I gained 41 pounds during this pregnancy and at seven weeks postpartum I still have 15 pounds to go to get back to my pre-pregnancy weight, and then about five more on top of that to get to my goal weight of 124.
It’s normally very simple…when you want to lose weight you have to factor caloric input versus caloric output. You eat as healthy and clean as possible and workout.
However, for a mom to a newborn there’s another ball to juggle when you want to lose the baby weight if you choose to breastfeed.
You need to ensure that you are consuming enough calories to produce the milk to satisfy your baby. As an exclusive breastfeeding mama, this is extremely important to me and takes precedence over my weight loss goals.
Many women want to know how to lose weight while nursing while ensuring their milk supply doesn’t diminish.
The great news is that women burn between 400-800 calories per day from breastfeeding (about 20 calories per ounce of milk produced). While breastfeeding is the healthiest way to feed your baby and protect them with their mother’s antibodies, it’s also awesome for losing the baby weight…and all while sitting down! You can’t beat that :).
Women ask me how to lose weight while nursing and their first question always is, “how many calories should I eat?”
Many lactation consultants throw out the number that nursing mothers should consume a net caloric intake of 2,000 calories/day to produce enough milk. I disagree with this recommendation. That means if you work out and burn 400 calories, you need to eat 2,400 calories in that given day. It’s not an easy task to eat 2,400 calories of healthy food.
Obviously you should try to eat a little more than normal just like when you’re pregnant. There is no “one size fit all” calorie recommendation for people who are trying to lose weight, so why should we assume this is the case for nursing moms? When it comes to how to lose weight while nursing I think it’s most important to listen to your body when it comes to postpartum diet and exercise.
In my experience after the initial four weeks when my milk supply is well established, I then tighten up my diet. I always feel best when I eat small meals throughout the day that are packed with nutrient dense foods. I try my best to make meal choices that are high in protein, abundant with fruits and veggies, whole grains and healthy fats. Also, it is also essential to drink plenty of water.
There is no need to overcomplicate it. If I’m hungry, I eat something else. If I notice that my milk supply is dwindling in the least I will make an effort to eat more.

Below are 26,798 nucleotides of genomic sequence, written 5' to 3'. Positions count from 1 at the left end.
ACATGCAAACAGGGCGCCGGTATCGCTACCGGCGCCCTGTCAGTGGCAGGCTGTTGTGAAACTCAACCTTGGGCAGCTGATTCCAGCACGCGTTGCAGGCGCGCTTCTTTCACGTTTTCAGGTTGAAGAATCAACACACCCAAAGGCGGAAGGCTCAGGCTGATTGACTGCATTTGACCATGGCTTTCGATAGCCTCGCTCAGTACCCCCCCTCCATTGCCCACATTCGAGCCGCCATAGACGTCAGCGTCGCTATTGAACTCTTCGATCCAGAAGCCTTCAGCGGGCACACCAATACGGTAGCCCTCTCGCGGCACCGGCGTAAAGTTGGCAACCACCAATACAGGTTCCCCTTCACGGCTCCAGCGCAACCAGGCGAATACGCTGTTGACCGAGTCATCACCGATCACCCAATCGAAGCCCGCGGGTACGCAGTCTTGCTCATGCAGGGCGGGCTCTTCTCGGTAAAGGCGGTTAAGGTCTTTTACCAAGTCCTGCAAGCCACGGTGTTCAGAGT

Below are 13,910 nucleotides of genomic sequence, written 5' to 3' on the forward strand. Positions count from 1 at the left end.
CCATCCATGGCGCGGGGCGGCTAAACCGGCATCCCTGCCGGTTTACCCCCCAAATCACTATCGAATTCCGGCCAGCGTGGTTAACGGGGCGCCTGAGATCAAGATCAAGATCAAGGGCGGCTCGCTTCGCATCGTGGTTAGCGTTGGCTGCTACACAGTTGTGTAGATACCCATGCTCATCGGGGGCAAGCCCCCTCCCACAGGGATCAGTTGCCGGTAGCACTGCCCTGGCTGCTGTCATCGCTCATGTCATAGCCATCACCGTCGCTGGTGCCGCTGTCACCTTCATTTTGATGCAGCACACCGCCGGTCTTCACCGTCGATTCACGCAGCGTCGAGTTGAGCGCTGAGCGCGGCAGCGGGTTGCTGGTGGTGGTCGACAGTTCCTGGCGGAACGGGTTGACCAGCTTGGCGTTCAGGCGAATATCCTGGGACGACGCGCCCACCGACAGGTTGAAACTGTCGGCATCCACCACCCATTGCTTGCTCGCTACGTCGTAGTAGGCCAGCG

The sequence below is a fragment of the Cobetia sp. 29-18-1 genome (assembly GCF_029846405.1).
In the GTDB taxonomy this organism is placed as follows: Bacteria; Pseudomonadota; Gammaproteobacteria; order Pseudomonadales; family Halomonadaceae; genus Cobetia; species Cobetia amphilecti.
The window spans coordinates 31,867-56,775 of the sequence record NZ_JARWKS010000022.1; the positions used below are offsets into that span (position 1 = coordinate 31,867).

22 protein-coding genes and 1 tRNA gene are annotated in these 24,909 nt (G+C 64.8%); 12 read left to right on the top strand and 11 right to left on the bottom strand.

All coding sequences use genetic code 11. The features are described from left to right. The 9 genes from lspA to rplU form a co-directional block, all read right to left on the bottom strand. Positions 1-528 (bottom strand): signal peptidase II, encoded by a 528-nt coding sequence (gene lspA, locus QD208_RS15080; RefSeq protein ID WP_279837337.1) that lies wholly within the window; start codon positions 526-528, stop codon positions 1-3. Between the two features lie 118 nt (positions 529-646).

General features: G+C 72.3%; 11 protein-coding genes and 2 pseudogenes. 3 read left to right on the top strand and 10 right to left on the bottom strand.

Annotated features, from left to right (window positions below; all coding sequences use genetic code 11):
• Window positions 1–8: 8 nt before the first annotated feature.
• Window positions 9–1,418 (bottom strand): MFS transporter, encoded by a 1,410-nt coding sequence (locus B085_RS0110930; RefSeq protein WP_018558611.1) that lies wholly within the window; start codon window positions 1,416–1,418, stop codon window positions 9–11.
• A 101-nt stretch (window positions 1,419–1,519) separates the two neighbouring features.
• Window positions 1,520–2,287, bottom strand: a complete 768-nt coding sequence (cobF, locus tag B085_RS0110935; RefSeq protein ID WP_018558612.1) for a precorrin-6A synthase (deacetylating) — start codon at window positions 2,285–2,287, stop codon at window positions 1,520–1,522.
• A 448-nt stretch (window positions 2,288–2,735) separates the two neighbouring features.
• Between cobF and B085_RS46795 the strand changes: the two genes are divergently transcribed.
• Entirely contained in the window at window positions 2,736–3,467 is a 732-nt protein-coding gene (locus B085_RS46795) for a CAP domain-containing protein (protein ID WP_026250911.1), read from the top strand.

It’s not a good idea to get hung up with counting calories and eating garbage to get to your calorie goal. This is a HUGE pet peeve of mine.
Eating those extra four Oreos to get in the last 280 calories to reach your net goal of 2,000 calories per day isn’t helping your baby or your weight loss effort. You will be able to sneak in a treat here or there a lot easier while breastfeeding, but you should never make a habit of eating the processed junk.
Trust me…if you skip the Oreos you won’t dry up.
When it comes to how to lose weight while nursing the truth is that many women will lose the baby weight from breastfeeding alone. However, incorporating fitness into your postpartum weight loss plan is extremely important. While breastfeeding alone might get you back to your pre-pregnancy weight, I can almost guarantee you that your body will not look the same.
My goal for working out postpartum is to tone up and achieve lean muscle mass. Again, it’s so important to listen to your body. Start off slow and build from there. If you had an active pregnancy it will be a lot easier to get back at it.
After both pregnancies I jumped right back into working out (6 weeks after my C-section with my Dr.’s approval of course, and 4 weeks after my VBAC) and I had no problem with my supply. I just keep in mind that if I had a tough workout I make sure to eat something additional that day…but a nutritious choice.
I do utilize the “MyFitnessPal” app on my phone to keep a food journal. I don’t do this to count calories but more to keep track of my protein, carbohydrate and fat intake to make sure I’m eating balanced and eating enough. The app also helps hold myself accountable to making healthy choices in my diet.
To achieve healthy postpartum weight loss it is reasonable to aim to lose about 2 pounds per week, but always remember to consult with your doctor before entering into any exercise or nutrition program.
Stay tuned for a postpartum nutrition guide that I’m going to post in the next few weeks that will help you further answer the question about how to lose weight while nursing.